Perks of Being a Bookworm

By Mara Galeno

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“I don’t like reading” is probably a common thing we hear from others when bringing up the topic of reading. Why do people not read? Why don’t they like reading?

It all goes back to our education. In school, we are always taught to analyze and read between the lines of every single book. Some of us are told to keep a reading log and read a certain number of books in a certain amount of time to keep up with our grade.

I, for one, loathed reading back in 6th grade when I had to keep a reading log and write a page summary of every single book I read–a total of about 40 books for the whole school year.

Wanting to get over the irksome assignments, I decided to scan through the books instead of taking my time to read; ultimately, killing the joy of reading.

Unlike myself, two of my best friends loved reading. They would often read a book and discuss it in my class with each other. Feeling left out, I asked what book they were reading. They immediately handed me a copy of “The Hunger Games” followed by an enthusiastic look on their faces saying, “You have to read it!” and so I did.

I’ve never felt so much thrill while reading a book. It was exhilarating. I continued reading the trilogy and became intrigued. I wanted to pursue my new-found love for reading.

I became a frequent reader and was known as a “bookworm” in high school. My peers would often catch me walking in the hallways reading a new book or two every week (and witnessed my knack for walking without tripping as I would read).

By reading, I noticed a change in how quickly I would read, gained an extensive vocabulary, developed remarkable spelling and grammar skills, and most importantly:   a tremendous method of entertainment and stress-relief.

So why read? Reading can help for a vast amount of reasons such as improving in your academics, your work environment, health, and entertainment.

A great way to improve academically is by reading. When you read, you are reading a book the author wrote–a professional with an extensive knowledge on language arts and proficiency in writing. You tend to see words you aren’t familiar with and you create a definition from the context given. You develop the author’s use of vocabulary, and you witness how sentences are formed and how they use punctuation.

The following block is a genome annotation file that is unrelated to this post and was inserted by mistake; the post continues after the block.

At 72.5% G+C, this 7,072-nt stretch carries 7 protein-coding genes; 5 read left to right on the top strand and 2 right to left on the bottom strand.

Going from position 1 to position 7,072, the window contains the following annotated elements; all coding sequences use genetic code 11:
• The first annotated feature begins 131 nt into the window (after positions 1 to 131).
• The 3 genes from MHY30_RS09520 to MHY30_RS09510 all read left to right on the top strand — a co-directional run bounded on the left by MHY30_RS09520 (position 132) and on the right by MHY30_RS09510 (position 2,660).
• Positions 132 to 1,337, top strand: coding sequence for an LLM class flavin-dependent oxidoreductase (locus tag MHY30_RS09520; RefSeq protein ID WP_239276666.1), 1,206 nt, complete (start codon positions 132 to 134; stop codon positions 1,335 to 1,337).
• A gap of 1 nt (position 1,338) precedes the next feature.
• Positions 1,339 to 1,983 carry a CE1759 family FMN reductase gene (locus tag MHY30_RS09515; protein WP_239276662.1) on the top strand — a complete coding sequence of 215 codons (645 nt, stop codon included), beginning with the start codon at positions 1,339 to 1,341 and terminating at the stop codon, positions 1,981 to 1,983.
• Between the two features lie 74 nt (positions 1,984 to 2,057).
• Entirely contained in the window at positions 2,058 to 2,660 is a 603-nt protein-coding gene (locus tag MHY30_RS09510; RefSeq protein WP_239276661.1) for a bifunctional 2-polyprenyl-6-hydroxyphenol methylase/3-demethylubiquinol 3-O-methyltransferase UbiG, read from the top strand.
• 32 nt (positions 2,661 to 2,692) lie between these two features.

A vital skill you pick up from reading a book is comprehension. As you read, you discover what it is the author wants you to know, how certain topics and ideals made you feel, and summarize the book in your own words with your own opinion on it.

Being able to gain all those skills can really help when you’re put to the test. According to the American Library Association, “Fourth grade students who read for fun every day score the highest on reading assessment tests.”

Reading can be very beneficial when it comes to working. Before you even apply for a job, you must write a résumé. With your acquired knowledge of reading and absorbing the author’s writing skills, you can be able to write your résumé to seem more appealing in comparison to those of other job applicants.

Reading can also improve your speech and communication skills–which is essential in the workplace, while in an interview or speaking with your boss, co-workers, or customers.